Orioles Exhaust Their Efforts, Lose to Phillies
Phillies 7, Orioles 6
By Dave Sheinin
Washington Post Staff Writer
Sunday, July 4, 2004; Page E01
PHILADELPHIA, July 3 -- The Baltimore Orioles on Saturday night asked a rookie pitcher to go deeper in a game than he had ever gone before. They asked reserve players to man positions they had not played in months. They asked their collection of bone-weary relievers to find the strength to go out there one more time. All because of a marathon win the night before that was almost as costly as it was uplifting.
In the end, it was too much to ask. A two-run lead evaporated in the hands of the bullpen in the eighth inning, sending the Orioles to a 7-6 loss to the Philadelphia Phillies in front of 44,163 at homer-happy Citizens Bank Park.
The Orioles were five outs away from their fourth straight victory when Phillies third baseman David Bell crushed a towering two-run homer off right-hander Jason Grimsley with one out in the eighth to tie the game. It scored Jim Thome, who had reached on a bad-hop single past third baseman Luis Lopez one batter before.
Once two more batters reached against Grimsley, Manager Lee Mazzilli replaced him with lefty B.J. Ryan, who was greeted by pinch hitter Tomas Perez's single off Lopez's glove into left field, bringing in the go-ahead run.
"We got beat with a bad hop," Mazzilli said. "That's it. That's all I saw. . . . It hit something. Bad hop. Boom."
Grimsley and Ryan were both pitching for the third night in a row, and they had combined to throw 60 pitches in the Orioles' 16-inning victory Friday night, which took 6 hours 15 minutes.
"That was my best," Mazzilli said. "I asked those guys what they had, and they said they had it. And you go with them. They want the ball, and they got it."
The bullpen's lapse cost lefty Erik Bedard a well-deserved win. With the Orioles in desperate need of a strong effort from their starter, Bedard gave them seven solid innings, striking out 10 -- the most by an Oriole this season and the most by an Orioles rookie in almost eight years -- and leaving with a 5-4 lead.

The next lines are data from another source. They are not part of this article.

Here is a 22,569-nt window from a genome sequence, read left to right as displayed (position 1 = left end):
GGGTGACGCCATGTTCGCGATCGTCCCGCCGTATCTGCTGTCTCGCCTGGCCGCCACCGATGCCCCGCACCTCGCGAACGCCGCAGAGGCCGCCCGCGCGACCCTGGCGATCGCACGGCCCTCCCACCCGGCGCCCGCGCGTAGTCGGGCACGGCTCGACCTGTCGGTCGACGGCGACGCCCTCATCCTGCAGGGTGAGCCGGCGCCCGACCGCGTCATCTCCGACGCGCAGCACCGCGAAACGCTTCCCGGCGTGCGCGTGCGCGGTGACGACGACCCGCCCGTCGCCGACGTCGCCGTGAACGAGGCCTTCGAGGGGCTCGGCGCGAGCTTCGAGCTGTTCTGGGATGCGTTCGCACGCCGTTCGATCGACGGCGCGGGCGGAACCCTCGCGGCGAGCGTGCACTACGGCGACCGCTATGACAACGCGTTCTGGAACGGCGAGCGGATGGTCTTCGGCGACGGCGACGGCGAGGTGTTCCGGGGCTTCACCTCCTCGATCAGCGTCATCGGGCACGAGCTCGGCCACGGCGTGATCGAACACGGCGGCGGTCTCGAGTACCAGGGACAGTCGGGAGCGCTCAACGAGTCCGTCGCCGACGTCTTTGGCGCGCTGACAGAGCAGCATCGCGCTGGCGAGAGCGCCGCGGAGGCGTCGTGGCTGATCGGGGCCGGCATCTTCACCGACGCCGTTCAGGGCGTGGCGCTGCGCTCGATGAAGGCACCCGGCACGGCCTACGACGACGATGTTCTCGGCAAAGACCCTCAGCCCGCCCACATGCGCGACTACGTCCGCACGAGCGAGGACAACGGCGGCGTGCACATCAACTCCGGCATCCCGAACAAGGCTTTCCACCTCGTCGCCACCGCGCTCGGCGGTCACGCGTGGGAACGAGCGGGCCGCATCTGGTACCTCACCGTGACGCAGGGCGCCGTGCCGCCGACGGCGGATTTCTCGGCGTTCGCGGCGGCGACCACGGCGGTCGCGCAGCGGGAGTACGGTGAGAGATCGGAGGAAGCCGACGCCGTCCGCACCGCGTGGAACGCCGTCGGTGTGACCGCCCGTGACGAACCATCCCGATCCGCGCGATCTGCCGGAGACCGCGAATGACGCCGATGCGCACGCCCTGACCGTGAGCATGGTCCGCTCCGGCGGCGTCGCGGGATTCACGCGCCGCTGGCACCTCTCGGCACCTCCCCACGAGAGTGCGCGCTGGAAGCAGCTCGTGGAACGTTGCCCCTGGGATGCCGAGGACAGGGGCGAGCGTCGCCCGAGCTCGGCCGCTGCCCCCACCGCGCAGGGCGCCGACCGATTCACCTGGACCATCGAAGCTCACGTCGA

The lead became 6-4 when Lopez, starting at third for only the second time this season, homered to left off lefty Rheal Cormier (4-3), Lopez's first hit in his last 18 at-bats and his first homer in the majors in nearly two years.
Grimsley (3-5) took over for Bedard in the eighth with a two-run lead and quickly got the first out. Thome's grounder at Lopez -- who had shifted over toward shortstop against the pull-hitting Thome -- appeared to be the second out, but the ball took a wicked hop in front of Lopez and skipped into left field for a hit.
Two pitches later the game was tied, after Grimsley served up Bell's homer. Although the ball appeared to land a good many rows deep, Grimsley questioned its authenticity.
"In 29 other ballparks," Grimsley said, referring to the home run tendencies of the Phillies' new stadium, "that's an out."
Three batters later, Ryan, who is holding opposing hitters to a .184 average this season, found himself facing Perez with two on and two out in a tie game. On a 2-2 pitch, Perez smashed a grounder that glanced off Lopez's glove and into left field, bringing in the winning run.
"I have to make that play," Lopez said. "If I make that play we'd be celebrating now."
Orioles Note: The team will promote 27-year-old right-hander Dave Borkowski from Class AAA Ottawa to start Game 2 of a day-night doubleheader Monday in Baltimore against the Tampa Bay Devil Rays. Borkowski spent parts of the 1999, 2000 and 2001 seasons in the majors with Detroit, but has not appeared in the majors since. He is 6-9 with a 4.85 ERA at Ottawa.
© 2004 The Washington Post Company